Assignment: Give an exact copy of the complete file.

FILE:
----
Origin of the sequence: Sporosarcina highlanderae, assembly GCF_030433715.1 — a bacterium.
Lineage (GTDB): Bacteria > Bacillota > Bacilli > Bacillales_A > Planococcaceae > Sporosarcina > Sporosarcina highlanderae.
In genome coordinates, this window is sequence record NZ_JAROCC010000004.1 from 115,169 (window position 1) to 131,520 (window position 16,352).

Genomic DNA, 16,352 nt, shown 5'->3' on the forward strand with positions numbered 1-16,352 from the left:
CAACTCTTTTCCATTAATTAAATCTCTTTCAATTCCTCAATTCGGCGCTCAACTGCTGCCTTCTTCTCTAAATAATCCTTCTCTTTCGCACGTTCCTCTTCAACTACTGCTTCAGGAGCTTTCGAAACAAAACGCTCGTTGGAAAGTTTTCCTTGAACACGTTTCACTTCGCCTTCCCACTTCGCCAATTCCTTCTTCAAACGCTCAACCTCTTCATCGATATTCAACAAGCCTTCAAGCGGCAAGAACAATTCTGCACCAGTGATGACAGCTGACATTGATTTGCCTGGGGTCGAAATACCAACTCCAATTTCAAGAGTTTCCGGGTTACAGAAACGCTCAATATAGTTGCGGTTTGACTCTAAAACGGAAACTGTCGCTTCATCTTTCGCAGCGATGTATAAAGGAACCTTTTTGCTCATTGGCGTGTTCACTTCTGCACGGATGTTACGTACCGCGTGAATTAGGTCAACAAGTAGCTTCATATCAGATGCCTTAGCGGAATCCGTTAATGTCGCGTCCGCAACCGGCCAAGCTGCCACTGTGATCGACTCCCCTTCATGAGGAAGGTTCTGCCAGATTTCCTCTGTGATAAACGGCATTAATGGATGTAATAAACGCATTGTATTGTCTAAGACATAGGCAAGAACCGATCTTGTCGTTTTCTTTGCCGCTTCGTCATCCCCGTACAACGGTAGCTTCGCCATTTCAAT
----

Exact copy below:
Origin of the sequence: Sporosarcina highlanderae, assembly GCF_030433715.1 — a bacterium.
Lineage (GTDB): Bacteria > Bacillota > Bacilli > Bacillales_A > Planococcaceae > Sporosarcina > Sporosarcina highlanderae.
In genome coordinates, this window is sequence record NZ_JAROCC010000004.1 from 115,169 (window position 1) to 131,520 (window position 16,352).

Genomic DNA, 16,352 nt, shown 5'->3' on the forward strand with positions numbered 1-16,352 from the left:
CAACTCTTTTCCATTAATTAAATCTCTTTCAATTCCTCAATTCGGCGCTCAACTGCTGCCTTCTTCTCTAAATAATCCTTCTCTTTCGCACGTTCCTCTTCAACTACTGCTTCAGGAGCTTTCGAAACAAAACGCTCGTTGGAAAGTTTTCCTTGAACACGTTTCACTTCGCCTTCCCACTTCGCCAATTCCTTCTTCAAACGCTCAACCTCTTCATCGATATTCAACAAGCCTTCAAGCGGCAAGAACAATTCTGCACCAGTGATGACAGCTGACATTGATTTGCCTGGGGTCGAAATACCAACTCCAATTTCAAGAGTTTCCGGGTTACAGAAACGCTCAATATAGTTGCGGTTTGACTCTAAAACGGAAACTGTCGCTTCATCTTTCGCAGCGATGTATAAAGGAACCTTTTTGCTCATTGGCGTGTTCACTTCTGCACGGATGTTACGTACCGCGTGAATTAGGTCAACAAGTAGCTTCATATCAGATGCCTTAGCGGAATCCGTTAATGTCGCGTCCGCAACCGGCCAAGCTGCCACTGTGATCGACTCCCCTTCATGAGGAAGGTTCTGCCAGATTTCCTCTGTGATAAACGGCATTAATGGATGTAATAAACGCATTGTATTGTCTAAGACATAGGCAAGAACCGATCTTGTCGTTTTCTTTGCCGCTTCGTCATCCCCGTACAACGGTAGCTTCGCCATTTCAAT